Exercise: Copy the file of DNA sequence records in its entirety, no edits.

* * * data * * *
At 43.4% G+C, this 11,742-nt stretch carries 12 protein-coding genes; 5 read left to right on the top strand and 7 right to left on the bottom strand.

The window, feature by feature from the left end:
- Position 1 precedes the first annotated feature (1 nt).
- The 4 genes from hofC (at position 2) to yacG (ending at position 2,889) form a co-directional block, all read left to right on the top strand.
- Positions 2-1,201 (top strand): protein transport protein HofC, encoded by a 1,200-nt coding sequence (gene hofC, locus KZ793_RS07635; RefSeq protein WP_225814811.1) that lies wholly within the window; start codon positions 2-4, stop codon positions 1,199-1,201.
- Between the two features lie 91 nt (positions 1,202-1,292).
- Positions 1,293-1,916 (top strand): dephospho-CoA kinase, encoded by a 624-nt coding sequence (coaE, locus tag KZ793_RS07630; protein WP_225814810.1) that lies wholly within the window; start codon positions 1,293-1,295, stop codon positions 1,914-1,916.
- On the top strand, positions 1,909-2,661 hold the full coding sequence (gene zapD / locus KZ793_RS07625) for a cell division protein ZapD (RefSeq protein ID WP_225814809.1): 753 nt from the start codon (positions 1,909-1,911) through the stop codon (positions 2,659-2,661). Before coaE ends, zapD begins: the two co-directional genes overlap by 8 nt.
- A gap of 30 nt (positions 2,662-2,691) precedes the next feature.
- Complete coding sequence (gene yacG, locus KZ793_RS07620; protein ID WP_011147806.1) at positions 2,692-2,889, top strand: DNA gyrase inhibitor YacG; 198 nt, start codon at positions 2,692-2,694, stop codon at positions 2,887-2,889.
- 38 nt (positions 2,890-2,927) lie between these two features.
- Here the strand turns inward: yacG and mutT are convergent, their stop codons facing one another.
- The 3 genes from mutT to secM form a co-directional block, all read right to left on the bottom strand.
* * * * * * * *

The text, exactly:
At 43.4% G+C, this 11,742-nt stretch carries 12 protein-coding genes; 5 read left to right on the top strand and 7 right to left on the bottom strand.

The window, feature by feature from the left end:
- Position 1 precedes the first annotated feature (1 nt).
- The 4 genes from hofC (at position 2) to yacG (ending at position 2,889) form a co-directional block, all read left to right on the top strand.
- Positions 2-1,201 (top strand): protein transport protein HofC, encoded by a 1,200-nt coding sequence (gene hofC, locus KZ793_RS07635; RefSeq protein WP_225814811.1) that lies wholly within the window; start codon positions 2-4, stop codon positions 1,199-1,201.
- Between the two features lie 91 nt (positions 1,202-1,292).
- Positions 1,293-1,916 (top strand): dephospho-CoA kinase, encoded by a 624-nt coding sequence (coaE, locus tag KZ793_RS07630; protein WP_225814810.1) that lies wholly within the window; start codon positions 1,293-1,295, stop codon positions 1,914-1,916.
- On the top strand, positions 1,909-2,661 hold the full coding sequence (gene zapD / locus KZ793_RS07625) for a cell division protein ZapD (RefSeq protein ID WP_225814809.1): 753 nt from the start codon (positions 1,909-1,911) through the stop codon (positions 2,659-2,661). Before coaE ends, zapD begins: the two co-directional genes overlap by 8 nt.
- A gap of 30 nt (positions 2,662-2,691) precedes the next feature.
- Complete coding sequence (gene yacG, locus KZ793_RS07620; protein ID WP_011147806.1) at positions 2,692-2,889, top strand: DNA gyrase inhibitor YacG; 198 nt, start codon at positions 2,692-2,694, stop codon at positions 2,887-2,889.
- 38 nt (positions 2,890-2,927) lie between these two features.
- Here the strand turns inward: yacG and mutT are convergent, their stop codons facing one another.
- The 3 genes from mutT to secM form a co-directional block, all read right to left on the bottom strand.